Trump's hiring freeze blunts rush to recruit cybersecurity talent
While federal agencies can still hire personnel necessary for national security reasons, it's unknown how many of the more than 1,000 cybersecurity jobs in Washington won't be exempt from the freeze.
President Trump's blanket civilian hiring freeze may hurt federal agencies already struggling to recruit enough skilled cybersecurity professionals for the nation's digital defenses.
While agencies can allow exemptions for national security reasons, some of the 1,099 unfilled cybersecurity jobs in the government may not fall into the category of essential personnel.
When it comes to cybersecurity, says Davis Hake, a former National Security Council (NSC) aide, "we can't afford a brain drain and we can't afford to slow down."
During the Obama administration, Mr. Hake coauthored an independent, bipartisan cybersecurity agenda for the incoming president in January that recommended the departments of Homeland Security, Education, and Veterans Affairs launch a landmark cybersecurity workforce initiative to expand the pipeline of government and private sector cybersecurity workers.
The freeze that Mr. Trump imposed Monday does not apply to the military. But the Pentagon "is still working to determine the full scope of the hiring freeze" for the Defense Department’s Cyber Command, which employs about 770 military and civilian government personnel, as well as 435 contractors at headquarters, CYBERCOM spokesman Joe Holstead said. The command had “a few” civilian job openings.
The intelligence community, which includes defense and civilian agencies, also awaits further instructions on staffing allowances.
"We have received the notification of the order and are looking into the specifics of it and still working to determine any exemptions," said National Security Agency spokesman Mike Halbig in an email.
According to the Office of Director of National Intelligence (DNI) jobs webpage, seven inspector general slots, including IT auditor positions, were open to outsiders.
The potential cap on tech brainpower comes on the heels of an assessment by the National Intelligence Council, part of the DNI, that Russia and China over the next five years will embrace digital disruptions for “conducting conflicts and sowing instability.” This “gray zone” aggression – falling below a declared state of war – will “bring profound risks of miscalculation,” predicts the council’s global trends report, which is released every four years.
Earlier this month, Trump, for the first time, after months of dismissals, appeared to accept DNI findings that the Kremlin influenced the US presidential elections through a campaign of leaked emails and political misinformation.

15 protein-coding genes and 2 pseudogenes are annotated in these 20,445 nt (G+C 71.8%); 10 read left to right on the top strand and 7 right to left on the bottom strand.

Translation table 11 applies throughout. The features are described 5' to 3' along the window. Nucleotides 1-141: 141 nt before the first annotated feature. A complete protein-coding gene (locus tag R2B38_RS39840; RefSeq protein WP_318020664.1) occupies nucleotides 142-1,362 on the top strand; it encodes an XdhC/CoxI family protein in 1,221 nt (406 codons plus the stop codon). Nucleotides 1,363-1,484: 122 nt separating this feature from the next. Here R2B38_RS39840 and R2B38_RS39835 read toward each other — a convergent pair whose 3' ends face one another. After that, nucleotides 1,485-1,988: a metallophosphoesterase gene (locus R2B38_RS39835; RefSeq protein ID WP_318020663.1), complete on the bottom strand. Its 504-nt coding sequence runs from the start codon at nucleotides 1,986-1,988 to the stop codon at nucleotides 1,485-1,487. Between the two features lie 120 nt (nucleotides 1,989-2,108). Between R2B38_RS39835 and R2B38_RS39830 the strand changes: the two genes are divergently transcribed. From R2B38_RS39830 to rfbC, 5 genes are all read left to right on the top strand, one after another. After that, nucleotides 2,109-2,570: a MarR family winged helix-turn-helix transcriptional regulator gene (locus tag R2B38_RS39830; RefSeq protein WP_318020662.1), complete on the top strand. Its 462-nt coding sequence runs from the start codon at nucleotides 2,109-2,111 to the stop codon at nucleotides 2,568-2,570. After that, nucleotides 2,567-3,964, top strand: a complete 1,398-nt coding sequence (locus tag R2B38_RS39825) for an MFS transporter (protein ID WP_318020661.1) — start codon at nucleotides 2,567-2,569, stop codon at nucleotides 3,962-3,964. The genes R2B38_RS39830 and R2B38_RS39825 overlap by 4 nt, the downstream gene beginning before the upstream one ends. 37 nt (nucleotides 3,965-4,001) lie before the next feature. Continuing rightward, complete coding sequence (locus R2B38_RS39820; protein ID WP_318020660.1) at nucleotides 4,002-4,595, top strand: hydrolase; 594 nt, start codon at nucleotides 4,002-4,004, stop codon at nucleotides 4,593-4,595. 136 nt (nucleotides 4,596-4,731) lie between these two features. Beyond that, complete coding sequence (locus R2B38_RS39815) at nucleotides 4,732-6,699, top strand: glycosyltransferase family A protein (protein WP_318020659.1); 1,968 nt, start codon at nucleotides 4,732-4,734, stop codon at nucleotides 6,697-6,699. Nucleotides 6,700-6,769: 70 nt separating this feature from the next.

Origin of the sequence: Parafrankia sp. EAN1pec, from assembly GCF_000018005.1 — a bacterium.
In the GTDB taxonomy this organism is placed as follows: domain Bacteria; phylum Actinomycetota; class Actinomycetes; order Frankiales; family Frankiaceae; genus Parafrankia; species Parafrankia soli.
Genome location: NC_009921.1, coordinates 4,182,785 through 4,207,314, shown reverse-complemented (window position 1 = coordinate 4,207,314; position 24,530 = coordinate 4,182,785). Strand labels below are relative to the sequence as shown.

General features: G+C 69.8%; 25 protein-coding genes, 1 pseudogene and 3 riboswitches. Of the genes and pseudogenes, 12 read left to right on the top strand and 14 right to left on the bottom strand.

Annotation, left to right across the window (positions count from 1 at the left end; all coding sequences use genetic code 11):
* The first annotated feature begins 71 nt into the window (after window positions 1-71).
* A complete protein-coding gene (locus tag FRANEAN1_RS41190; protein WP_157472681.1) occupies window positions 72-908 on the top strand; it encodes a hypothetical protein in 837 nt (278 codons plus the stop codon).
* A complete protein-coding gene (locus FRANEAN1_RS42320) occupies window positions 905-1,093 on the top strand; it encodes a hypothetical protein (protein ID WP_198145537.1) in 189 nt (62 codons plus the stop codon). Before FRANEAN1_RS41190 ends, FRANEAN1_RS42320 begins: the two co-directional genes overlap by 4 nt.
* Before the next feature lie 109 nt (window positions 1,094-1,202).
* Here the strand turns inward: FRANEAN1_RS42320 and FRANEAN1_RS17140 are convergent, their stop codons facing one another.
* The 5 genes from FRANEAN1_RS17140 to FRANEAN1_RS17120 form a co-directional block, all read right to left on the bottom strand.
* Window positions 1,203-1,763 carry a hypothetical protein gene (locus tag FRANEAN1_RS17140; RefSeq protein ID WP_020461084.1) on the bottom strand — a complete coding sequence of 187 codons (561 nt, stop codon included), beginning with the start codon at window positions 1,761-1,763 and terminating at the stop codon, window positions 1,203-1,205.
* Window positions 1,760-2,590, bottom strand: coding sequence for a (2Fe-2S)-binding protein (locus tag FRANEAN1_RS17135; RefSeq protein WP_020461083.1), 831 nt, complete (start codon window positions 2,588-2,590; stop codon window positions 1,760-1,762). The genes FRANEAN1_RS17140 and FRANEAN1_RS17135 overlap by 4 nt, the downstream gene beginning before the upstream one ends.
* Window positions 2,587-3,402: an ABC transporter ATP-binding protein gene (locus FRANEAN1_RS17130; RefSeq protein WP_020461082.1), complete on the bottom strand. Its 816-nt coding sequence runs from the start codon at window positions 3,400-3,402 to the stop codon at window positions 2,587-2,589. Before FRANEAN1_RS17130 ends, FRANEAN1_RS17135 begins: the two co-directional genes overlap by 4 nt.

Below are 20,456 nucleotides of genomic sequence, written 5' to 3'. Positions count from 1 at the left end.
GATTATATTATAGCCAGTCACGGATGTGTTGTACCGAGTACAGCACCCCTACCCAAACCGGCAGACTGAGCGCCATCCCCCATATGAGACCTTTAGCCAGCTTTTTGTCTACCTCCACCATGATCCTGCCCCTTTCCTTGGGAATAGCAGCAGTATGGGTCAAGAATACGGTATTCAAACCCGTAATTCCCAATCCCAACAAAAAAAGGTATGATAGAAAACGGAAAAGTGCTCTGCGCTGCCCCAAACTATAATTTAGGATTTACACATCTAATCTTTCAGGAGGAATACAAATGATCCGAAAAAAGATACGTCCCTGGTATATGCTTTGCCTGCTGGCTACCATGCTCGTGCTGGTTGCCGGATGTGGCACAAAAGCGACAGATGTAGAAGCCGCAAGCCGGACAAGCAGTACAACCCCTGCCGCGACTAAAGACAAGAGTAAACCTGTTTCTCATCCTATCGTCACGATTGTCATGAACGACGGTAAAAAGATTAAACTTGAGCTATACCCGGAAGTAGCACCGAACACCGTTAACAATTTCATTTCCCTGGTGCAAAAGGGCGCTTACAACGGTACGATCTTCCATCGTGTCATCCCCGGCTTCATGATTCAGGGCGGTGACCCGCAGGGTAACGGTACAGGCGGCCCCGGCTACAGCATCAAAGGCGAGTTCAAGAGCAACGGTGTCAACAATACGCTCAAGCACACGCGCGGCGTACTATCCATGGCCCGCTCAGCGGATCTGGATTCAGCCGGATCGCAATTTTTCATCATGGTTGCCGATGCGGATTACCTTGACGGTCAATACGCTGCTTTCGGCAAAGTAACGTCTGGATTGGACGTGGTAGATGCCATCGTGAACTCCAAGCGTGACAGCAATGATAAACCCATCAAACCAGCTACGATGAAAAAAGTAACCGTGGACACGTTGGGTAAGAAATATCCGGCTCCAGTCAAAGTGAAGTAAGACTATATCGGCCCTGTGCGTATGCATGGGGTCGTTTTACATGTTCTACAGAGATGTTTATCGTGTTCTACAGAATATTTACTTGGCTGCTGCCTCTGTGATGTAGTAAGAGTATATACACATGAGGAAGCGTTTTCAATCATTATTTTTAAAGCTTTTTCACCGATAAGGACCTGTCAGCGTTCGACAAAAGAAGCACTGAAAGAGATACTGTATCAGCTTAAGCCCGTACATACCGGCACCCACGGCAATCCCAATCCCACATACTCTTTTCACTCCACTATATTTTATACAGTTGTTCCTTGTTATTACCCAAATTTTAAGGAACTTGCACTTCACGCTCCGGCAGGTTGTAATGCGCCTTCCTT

A lid on hiring cyber warriors would represent a major change of course from previous congresses and administrations, including the Bush White House.
The Center for Strategic and International Studies (CSIS) Cyber Policy Task Force, which published the cybersecurity recommendations for the 45th president, estimated in a 2010 report to President Obama that the nation is short somewhere between 10,000 and 30,000 skilled cyber professionals. The Obama administration in 2016 hired more than 6,000 new information security professionals.
Hake, formerly of the NSC, anticipates Homeland Security Committee Chairman Rep. Mike McCaul (R) of Texas, a CSIS task force cochair, Congressional Cybersecurity Caucus Cochair Rep. Jim Langevin (D) of Rhode Island, and Trump policymakers will somehow continue progress made in attracting the best computer whizzes to the civil service. (Hake served as Langevin’s aide earlier in the Obama administration.)
"I know that there have been some people involved on Trump's team and Trump's planning staff that really understand that, so I'm hopeful that as more specific guidance comes out that maybe this decision is reversed for cyber personnel," said Hake, now codirector of the Truman National Security Project's cybersecurity expert group.
The Office of Personnel Management (OPM) may grant other exclusions from the freeze "where those exemptions are otherwise necessary,” according to a Monday presidential memorandum. Passcode has asked OPM and the White House if they expect to make an across-the-board exception for the hiring of cybersecurity personnel. The agency and the administration have not responded.
Hake worries that the uncertainty of the hiring freeze could compel many of the government's active cybersecurity practitioners to head for the exits.
While he served on the NSC, agencies constantly struggled to bring on more staffers, he said, “to deal with the capacity of this issue, so telling the people that are currently there that help isn't coming anytime soon can certainly be demoralizing.”